Organised, ‘non-essential’ gatherings of 500 people or more will be effectively banned in Australia in an effort to contain the spread of the coronavirus

  • Australia will ban non-essential gatherings of 500 people or more, in an effort to control the spread of the novel coronavirus.
  • It does not include gatherings deemed essential, including people going to school, university lectures, airports, and using public transport.
  • The advice to ban gatherings came from Chief Medical Officer Brendan Murphy, speaking on behalf of the top medical officers of Australia’s states and territories.
  • Visit Business Insider Australia’s homepage for more stories.

The Australian government has announced mass gatherings of over 500 people will be effectively banned as of next week, as authorities attempt to slow the outbreak of the coronavirus.

Speaking at a press conference following a meeting of the Council of Australian Governments (COAG), Prime Minister Scott Morrison said, “We will be advising against organised, non-essential gatherings of people of 500 or more.”

The ban does not apply to gatherings deemed essential, such as people visiting schools, university lectures, airports, and using public transport.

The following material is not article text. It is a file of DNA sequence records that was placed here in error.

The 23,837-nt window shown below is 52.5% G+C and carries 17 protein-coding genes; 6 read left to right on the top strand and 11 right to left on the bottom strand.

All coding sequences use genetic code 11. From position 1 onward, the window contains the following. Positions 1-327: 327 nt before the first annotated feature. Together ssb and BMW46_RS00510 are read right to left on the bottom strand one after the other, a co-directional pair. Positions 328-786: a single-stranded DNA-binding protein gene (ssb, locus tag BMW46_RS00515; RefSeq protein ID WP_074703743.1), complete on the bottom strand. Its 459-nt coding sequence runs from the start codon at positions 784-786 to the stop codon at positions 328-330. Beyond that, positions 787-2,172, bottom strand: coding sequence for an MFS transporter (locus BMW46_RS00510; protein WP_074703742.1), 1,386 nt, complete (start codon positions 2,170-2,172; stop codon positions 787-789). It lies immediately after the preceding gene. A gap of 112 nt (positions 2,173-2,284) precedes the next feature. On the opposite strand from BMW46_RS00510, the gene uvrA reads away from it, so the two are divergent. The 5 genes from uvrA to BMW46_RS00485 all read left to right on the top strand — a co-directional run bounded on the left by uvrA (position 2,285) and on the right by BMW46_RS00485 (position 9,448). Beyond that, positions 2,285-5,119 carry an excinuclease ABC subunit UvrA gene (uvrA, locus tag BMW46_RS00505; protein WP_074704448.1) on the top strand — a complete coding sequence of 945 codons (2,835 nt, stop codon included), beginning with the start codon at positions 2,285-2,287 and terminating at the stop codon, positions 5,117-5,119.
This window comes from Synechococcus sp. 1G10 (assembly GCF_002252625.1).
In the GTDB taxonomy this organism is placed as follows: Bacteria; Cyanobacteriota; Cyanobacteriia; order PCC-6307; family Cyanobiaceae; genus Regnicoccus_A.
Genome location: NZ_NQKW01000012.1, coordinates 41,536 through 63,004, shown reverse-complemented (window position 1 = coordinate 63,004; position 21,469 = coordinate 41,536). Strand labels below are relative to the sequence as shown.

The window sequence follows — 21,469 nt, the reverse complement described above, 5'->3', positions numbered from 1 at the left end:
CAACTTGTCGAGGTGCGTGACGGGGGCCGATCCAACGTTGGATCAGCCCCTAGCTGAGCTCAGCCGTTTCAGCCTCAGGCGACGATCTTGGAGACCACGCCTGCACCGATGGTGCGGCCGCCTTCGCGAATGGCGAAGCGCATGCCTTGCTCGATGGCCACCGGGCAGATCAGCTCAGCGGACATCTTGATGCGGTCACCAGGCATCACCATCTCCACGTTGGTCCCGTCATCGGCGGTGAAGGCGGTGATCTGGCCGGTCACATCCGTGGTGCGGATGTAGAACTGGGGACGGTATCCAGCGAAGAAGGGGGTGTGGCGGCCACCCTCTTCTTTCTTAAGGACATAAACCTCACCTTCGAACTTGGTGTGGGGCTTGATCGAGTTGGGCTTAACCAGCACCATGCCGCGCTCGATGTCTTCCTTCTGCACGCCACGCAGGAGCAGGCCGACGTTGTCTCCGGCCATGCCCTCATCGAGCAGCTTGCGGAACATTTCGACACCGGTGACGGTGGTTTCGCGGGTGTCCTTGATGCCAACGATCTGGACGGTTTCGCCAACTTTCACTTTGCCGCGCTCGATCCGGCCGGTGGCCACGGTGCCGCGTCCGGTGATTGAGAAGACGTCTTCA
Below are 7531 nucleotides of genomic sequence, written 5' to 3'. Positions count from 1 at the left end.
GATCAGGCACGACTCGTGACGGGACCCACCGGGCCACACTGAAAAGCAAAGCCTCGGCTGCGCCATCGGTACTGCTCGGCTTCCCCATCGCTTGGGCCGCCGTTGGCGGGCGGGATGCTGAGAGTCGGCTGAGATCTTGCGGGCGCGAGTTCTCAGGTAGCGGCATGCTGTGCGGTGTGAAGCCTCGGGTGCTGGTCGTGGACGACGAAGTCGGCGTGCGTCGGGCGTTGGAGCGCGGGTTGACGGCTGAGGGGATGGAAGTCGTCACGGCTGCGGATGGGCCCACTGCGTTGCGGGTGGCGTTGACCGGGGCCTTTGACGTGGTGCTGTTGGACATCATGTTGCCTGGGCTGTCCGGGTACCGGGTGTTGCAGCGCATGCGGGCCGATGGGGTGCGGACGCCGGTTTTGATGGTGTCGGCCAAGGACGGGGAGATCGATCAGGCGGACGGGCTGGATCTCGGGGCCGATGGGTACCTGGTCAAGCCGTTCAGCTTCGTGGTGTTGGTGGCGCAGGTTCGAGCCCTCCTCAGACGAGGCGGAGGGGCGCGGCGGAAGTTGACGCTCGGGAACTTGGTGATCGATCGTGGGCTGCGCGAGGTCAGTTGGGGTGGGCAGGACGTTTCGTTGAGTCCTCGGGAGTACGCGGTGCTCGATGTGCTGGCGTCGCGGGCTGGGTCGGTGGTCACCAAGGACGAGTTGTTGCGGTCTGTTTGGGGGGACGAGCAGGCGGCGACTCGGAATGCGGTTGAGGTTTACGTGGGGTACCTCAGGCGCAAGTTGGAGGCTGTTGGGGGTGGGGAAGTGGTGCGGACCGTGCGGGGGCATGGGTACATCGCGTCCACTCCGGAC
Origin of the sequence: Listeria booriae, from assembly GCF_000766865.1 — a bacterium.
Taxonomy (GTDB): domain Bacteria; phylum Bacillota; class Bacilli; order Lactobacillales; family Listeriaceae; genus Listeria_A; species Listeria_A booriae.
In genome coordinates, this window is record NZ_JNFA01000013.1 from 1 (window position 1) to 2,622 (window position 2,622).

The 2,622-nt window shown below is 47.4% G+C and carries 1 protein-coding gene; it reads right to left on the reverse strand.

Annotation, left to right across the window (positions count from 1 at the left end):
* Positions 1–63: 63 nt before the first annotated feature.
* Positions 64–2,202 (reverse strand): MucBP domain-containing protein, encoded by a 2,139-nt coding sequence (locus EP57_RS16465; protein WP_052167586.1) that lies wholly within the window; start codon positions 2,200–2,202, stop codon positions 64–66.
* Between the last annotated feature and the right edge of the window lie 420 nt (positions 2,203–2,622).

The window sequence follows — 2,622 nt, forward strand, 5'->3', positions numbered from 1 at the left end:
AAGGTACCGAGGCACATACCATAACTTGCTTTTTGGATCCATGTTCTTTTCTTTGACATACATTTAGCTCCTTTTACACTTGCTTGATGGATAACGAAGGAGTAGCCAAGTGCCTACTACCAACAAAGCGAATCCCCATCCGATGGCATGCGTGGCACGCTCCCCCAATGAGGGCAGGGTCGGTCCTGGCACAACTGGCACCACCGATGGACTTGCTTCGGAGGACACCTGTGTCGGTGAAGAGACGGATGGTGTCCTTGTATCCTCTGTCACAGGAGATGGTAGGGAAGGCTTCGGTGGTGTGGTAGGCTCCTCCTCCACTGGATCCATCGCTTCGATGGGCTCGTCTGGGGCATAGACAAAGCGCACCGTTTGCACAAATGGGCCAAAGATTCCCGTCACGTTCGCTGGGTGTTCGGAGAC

“Parliament is essential,” Morrison said. “Going to school is essential. Going to work is essential. Going and getting about your normal business, going to university lectures, and taking your kids to preschool, these things will continue.”

The ban will likely affect a number of concerts, festivals and sports events booked over the coming weeks and months – including the ongoing NRL and AFL seasons.

Justifying the move, Morrison said there was “growing evidence” of community transmission of the virus within Australia, unconnected to people who had been infected while overseas.

“There was growing evidence, as we were receiving, particularly over the course of the day, of greater community transmission of the coronavirus throughout Australia,” he said.

“We will be meeting again on Sunday to consider that further advice on the implementation of those arrangements, and we will provide further advice at that point once those recommendations have been considered.”

The advice to ban gatherings came from Chief Medical Officer Brendan Murphy, who spoke on behalf of the chief medical authorities of Australia’s states and territories.

Morrison also advised Australians should reconsider all overseas travel, though no explicit ban has been put in place.

The news came after the Australian Grand Prix was cancelled at the last minute, following the confirmation that a member of the McLaren racing team was confirmed to have COVID-19.

One event not affected by the ban, which begins next week, is the NRL this weekend. Morrison said he still intended to attend the Cronulla Sharks game on Saturday, despite the looming ban.

“It might be the last game I get to go to for a long time,” he said.